On the night of April 20, unidentified militants attacked the village of Juli in Dagestan’s Tabasaran district. The attackers robbed a local grocery store and shot up and set fire to several buildings. According to some accounts, the group consisted of four or five militants (Novoe Delo, April 21). Other sources said that the group consisted of at least 20 people, even though security cameras only captured the images of six individuals. The assailants reportedly held the village school principal and his family as hostages for a brief period but then let them go unharmed (Chernovik, April 22).
Southern Dagestan has become another hotspot in the republic in the past several months. The so-called “Southern” (“Yuzhnaya”) militant group launched several attacks in Derbent and surrounding areas while managing to avoid casualties. The group is affiliated with the Islamic State (IS) group based in the Middle East. It is unclear, however, whether the relationship between the IS and its subsidiaries in the North Caucasus is something more than a “franchise,” whereby the latter uses the label of the former to garner public support and raise some funds locally. Given the difficulties the IS faces in the Middle East, it is probably not in a particularly good position to fund militants in the North Caucasus.
Throughout the 2000s, Tabasaran district was a relatively quiet agricultural area within volatile Dagestan. However, in the 2010s, the situation there started to change. Tensions in the district, according to some observers, started to rise after a respected Tabasaran Sufi sheikh, Sirazhutdin Khuriksky, was killed in 2011. Cousins Nazim, Murad and Sabir Rashidov, who themselves came from Tabasaran district, were charged with killing the Muslim cleric. Ethnic Tabasarans comprise about 80 percent of the district’s 53,000 people. Azerbaijanis are the only other significant ethnic group, comprising about 18 percent of the total population. For a long time, Tabasarans had high birthrates, which may have created the district’s so-called “youth bulge”—i.e., large number of young men—which is often associated with a higher risk of conflict. According to some estimates, Tabasarans currently comprise the bulk of members of “Southern,” the most active militant group in Dagestan (Onkavkaz.com, April 22).
Some Dagestani observers assert that the long-brewing conflict in the Tabasaran district has economic rather than religious roots. The Dagestani independent newspaper Chernovik warned that “the situation in Tabasaran, slowly but surely is drifting toward a serious escalation.” The reason, according to the paper, is the republic’s unbridled corruption and the economic deprivation of the local population. The newspaper pointed to a telling example of the new school that should have been built in the village of Juli in 2012. Now that the militants destroyed the old school, the village’s school children cannot attend school anymore, because the new school was never built (Chernovik, April 22).
The militant attack on the village took place amid the ongoing counterterrorism operation in southern Dagestan, which raised the question about how effective that regime is. Official accounts of the attack and its consequences are quite upbeat, despite the government’s failure to protect the villagers and their property. The police said that a resident of Juli, Rasmin Magomedov, was behind the arson attack on the school. The police immediately proceeded to Magomedov’s house in the village, found a bomb and detonated it, destroying the house. Destroying houses of suspected rebels and claiming the rebels’ own bombs had detonated has become a widespread practice among Dagestani police. Magomedov’s family had to be sheltered by their relatives since they had nowhere else to stay (Onkavkaz.com, April 22).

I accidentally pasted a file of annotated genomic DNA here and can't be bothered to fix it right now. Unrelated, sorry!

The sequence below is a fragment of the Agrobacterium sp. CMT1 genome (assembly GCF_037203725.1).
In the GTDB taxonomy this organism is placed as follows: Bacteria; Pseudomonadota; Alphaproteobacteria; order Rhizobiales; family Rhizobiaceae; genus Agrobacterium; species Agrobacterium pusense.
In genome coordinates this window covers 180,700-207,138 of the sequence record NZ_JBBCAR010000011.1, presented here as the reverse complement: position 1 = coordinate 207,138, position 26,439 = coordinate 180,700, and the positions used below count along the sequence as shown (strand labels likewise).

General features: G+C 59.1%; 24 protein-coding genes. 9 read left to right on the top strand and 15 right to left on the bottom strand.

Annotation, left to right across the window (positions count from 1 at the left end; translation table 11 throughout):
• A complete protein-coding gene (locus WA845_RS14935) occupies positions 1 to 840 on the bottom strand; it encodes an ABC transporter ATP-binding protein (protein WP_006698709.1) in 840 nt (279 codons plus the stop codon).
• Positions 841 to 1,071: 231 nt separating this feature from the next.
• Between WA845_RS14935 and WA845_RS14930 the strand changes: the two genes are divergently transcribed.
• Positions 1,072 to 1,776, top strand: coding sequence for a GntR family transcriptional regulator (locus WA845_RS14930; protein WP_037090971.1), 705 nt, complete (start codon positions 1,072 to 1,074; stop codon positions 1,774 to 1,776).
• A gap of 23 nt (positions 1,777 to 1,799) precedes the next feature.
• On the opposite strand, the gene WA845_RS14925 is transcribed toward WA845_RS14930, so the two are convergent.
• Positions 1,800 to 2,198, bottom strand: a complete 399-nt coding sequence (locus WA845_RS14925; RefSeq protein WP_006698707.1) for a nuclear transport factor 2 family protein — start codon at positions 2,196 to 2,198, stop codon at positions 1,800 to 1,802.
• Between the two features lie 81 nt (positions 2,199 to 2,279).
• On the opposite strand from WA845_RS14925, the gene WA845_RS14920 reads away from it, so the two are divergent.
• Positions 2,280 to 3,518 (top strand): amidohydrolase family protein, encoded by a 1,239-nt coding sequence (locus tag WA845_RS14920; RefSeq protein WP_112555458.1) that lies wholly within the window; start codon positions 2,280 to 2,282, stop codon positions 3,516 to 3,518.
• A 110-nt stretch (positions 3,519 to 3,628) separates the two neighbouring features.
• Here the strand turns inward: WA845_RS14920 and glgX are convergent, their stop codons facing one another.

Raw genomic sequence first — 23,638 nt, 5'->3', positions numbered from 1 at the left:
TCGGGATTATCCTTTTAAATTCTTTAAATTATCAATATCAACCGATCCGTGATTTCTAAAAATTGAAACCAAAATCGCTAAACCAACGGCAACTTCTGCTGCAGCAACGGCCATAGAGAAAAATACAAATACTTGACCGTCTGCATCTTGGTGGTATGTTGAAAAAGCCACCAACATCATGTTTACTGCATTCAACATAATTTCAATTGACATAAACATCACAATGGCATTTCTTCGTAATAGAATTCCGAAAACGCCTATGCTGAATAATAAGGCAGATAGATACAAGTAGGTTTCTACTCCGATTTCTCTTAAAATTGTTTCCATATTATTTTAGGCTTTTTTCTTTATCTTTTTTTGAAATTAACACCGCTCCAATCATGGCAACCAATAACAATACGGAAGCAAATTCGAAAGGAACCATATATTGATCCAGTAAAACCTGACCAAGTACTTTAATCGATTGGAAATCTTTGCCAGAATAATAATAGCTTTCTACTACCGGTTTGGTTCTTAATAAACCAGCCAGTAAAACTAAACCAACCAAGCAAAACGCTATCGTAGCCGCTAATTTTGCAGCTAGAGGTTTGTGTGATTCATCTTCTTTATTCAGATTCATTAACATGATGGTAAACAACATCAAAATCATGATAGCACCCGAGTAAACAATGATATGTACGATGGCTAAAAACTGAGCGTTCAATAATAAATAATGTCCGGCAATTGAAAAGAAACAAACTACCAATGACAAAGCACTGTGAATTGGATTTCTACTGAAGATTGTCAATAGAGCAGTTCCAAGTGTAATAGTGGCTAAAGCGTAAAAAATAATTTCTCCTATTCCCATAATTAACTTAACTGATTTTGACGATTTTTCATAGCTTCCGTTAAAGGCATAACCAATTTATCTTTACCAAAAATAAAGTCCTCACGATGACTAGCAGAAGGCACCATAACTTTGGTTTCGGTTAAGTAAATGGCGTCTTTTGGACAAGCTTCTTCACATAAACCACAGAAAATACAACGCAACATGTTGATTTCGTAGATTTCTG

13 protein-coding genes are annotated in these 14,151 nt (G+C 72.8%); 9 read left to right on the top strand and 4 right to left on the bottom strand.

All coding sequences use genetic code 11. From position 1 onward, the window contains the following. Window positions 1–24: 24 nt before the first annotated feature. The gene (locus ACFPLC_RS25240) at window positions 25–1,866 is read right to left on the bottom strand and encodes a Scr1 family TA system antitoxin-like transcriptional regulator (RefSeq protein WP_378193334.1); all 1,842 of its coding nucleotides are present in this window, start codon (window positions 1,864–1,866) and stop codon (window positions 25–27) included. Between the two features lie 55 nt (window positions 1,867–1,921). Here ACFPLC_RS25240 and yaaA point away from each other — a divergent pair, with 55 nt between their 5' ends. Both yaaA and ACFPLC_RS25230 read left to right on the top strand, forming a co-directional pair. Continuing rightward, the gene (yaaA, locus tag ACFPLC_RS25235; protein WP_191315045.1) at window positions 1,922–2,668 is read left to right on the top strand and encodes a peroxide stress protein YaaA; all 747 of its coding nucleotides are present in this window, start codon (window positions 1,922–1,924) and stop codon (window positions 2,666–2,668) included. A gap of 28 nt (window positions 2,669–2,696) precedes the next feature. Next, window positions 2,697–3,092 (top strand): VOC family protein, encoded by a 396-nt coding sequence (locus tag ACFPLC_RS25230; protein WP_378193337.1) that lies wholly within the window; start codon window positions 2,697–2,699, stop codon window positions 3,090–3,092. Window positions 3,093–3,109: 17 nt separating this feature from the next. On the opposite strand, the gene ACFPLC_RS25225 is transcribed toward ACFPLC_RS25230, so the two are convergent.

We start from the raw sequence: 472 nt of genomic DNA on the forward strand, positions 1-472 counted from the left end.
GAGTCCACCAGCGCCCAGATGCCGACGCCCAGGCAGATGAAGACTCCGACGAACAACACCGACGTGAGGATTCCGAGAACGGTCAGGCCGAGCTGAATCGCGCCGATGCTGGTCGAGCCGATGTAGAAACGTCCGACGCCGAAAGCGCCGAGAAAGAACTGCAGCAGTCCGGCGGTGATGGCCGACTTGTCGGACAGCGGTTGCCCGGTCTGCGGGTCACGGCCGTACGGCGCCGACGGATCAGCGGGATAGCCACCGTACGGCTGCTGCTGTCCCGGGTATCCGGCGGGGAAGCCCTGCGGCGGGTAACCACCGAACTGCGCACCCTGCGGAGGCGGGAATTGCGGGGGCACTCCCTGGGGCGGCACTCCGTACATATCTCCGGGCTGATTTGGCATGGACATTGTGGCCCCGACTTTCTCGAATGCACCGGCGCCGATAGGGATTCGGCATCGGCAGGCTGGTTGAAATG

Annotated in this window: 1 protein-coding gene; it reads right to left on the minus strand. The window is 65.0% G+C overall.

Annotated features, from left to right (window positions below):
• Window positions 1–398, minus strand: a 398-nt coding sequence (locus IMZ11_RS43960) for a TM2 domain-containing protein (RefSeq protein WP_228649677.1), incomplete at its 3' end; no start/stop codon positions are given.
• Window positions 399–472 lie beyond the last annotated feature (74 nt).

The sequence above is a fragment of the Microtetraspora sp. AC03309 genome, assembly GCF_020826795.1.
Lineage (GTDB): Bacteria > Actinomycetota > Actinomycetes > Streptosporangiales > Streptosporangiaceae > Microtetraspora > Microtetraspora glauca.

A large-scale attack on a village at the time of the ongoing counterterrorism operation regime may indicate that the rebels in southern Dagestan feel quite confident in the area. At the same time, the rebels’ target—grocery stores—may show that they do not have much local support and have to confiscate food supplies by force. In any case, it is remarkable that the assailants managed to retreat without being challenged by the police and apparently suffered no losses. The attack indicated that groups of militants in Dagestan may have little support among the general population, but the state is often inept and also lacks popular support. The lack of legitimacy of the state among the population creates opportunities for the militants. Instead of addressing the deep political causes of insurgency, such as a lack of popular representation in the republic’s political life, the Dagestani government is dealing with its consequences—fighting an unending war with insurgents. Apparently, it is essentially “cheaper” for the government to fight insurgents than to reform itself. If external conditions do not change—the situation in Moscow being the most indicative of those conditions—a low-grade insurgency could continue for a long time in Dagestan. The government itself appears to be part of the problem of the insurgency, and it is unlikely to reform itself any time soon. This could have a major impact on the renewed militancy in southern Dagestan should the insurgency in other parts of the mountainous republic come to a head.